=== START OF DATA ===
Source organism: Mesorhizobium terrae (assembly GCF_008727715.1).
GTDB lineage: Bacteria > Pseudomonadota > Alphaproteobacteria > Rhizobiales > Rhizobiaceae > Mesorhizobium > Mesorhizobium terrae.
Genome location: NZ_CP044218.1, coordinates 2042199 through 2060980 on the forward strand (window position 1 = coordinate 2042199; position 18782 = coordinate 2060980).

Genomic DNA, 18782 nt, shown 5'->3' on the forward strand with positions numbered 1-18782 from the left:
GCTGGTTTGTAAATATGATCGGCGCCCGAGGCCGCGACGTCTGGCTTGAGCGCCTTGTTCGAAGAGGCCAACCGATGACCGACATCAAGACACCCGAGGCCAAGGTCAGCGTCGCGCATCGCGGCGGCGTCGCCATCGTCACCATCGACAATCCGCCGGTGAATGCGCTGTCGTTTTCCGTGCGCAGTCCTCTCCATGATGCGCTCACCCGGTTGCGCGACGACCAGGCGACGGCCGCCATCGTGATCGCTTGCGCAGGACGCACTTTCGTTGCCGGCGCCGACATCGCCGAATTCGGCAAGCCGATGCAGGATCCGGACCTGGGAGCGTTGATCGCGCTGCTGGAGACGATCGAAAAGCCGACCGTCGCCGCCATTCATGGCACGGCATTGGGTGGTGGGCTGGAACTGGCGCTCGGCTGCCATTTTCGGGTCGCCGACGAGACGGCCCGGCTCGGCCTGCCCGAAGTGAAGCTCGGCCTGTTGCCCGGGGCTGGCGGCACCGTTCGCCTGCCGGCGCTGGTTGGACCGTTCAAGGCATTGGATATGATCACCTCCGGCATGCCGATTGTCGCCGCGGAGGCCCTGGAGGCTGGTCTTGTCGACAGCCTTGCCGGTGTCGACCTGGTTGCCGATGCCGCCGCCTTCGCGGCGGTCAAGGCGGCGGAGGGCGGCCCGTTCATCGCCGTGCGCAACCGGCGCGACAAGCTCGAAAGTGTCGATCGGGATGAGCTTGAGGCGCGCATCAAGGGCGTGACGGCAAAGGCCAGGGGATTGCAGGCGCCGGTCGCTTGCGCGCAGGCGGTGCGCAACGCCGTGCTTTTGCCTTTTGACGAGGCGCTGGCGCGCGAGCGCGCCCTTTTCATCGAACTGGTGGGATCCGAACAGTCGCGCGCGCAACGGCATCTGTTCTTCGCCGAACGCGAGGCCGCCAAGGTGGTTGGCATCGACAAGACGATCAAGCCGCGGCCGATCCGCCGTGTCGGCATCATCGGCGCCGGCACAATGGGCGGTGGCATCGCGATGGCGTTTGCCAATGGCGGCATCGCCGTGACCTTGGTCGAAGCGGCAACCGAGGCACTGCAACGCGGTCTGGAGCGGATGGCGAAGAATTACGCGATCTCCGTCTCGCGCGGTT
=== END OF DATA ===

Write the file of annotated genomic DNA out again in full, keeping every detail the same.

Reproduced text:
Source organism: Mesorhizobium terrae (assembly GCF_008727715.1).
GTDB lineage: Bacteria > Pseudomonadota > Alphaproteobacteria > Rhizobiales > Rhizobiaceae > Mesorhizobium > Mesorhizobium terrae.
Genome location: NZ_CP044218.1, coordinates 2042199 through 2060980 on the forward strand (window position 1 = coordinate 2042199; position 18782 = coordinate 2060980).

Genomic DNA, 18782 nt, shown 5'->3' on the forward strand with positions numbered 1-18782 from the left:
GCTGGTTTGTAAATATGATCGGCGCCCGAGGCCGCGACGTCTGGCTTGAGCGCCTTGTTCGAAGAGGCCAACCGATGACCGACATCAAGACACCCGAGGCCAAGGTCAGCGTCGCGCATCGCGGCGGCGTCGCCATCGTCACCATCGACAATCCGCCGGTGAATGCGCTGTCGTTTTCCGTGCGCAGTCCTCTCCATGATGCGCTCACCCGGTTGCGCGACGACCAGGCGACGGCCGCCATCGTGATCGCTTGCGCAGGACGCACTTTCGTTGCCGGCGCCGACATCGCCGAATTCGGCAAGCCGATGCAGGATCCGGACCTGGGAGCGTTGATCGCGCTGCTGGAGACGATCGAAAAGCCGACCGTCGCCGCCATTCATGGCACGGCATTGGGTGGTGGGCTGGAACTGGCGCTCGGCTGCCATTTTCGGGTCGCCGACGAGACGGCCCGGCTCGGCCTGCCCGAAGTGAAGCTCGGCCTGTTGCCCGGGGCTGGCGGCACCGTTCGCCTGCCGGCGCTGGTTGGACCGTTCAAGGCATTGGATATGATCACCTCCGGCATGCCGATTGTCGCCGCGGAGGCCCTGGAGGCTGGTCTTGTCGACAGCCTTGCCGGTGTCGACCTGGTTGCCGATGCCGCCGCCTTCGCGGCGGTCAAGGCGGCGGAGGGCGGCCCGTTCATCGCCGTGCGCAACCGGCGCGACAAGCTCGAAAGTGTCGATCGGGATGAGCTTGAGGCGCGCATCAAGGGCGTGACGGCAAAGGCCAGGGGATTGCAGGCGCCGGTCGCTTGCGCGCAGGCGGTGCGCAACGCCGTGCTTTTGCCTTTTGACGAGGCGCTGGCGCGCGAGCGCGCCCTTTTCATCGAACTGGTGGGATCCGAACAGTCGCGCGCGCAACGGCATCTGTTCTTCGCCGAACGCGAGGCCGCCAAGGTGGTTGGCATCGACAAGACGATCAAGCCGCGGCCGATCCGCCGTGTCGGCATCATCGGCGCCGGCACAATGGGCGGTGGCATCGCGATGGCGTTTGCCAATGGCGGCATCGCCGTGACCTTGGTCGAAGCGGCAACCGAGGCACTGCAACGCGGTCTGGAGCGGATGGCGAAGAATTACGCGATCTCCGTCTCGCGCGGTT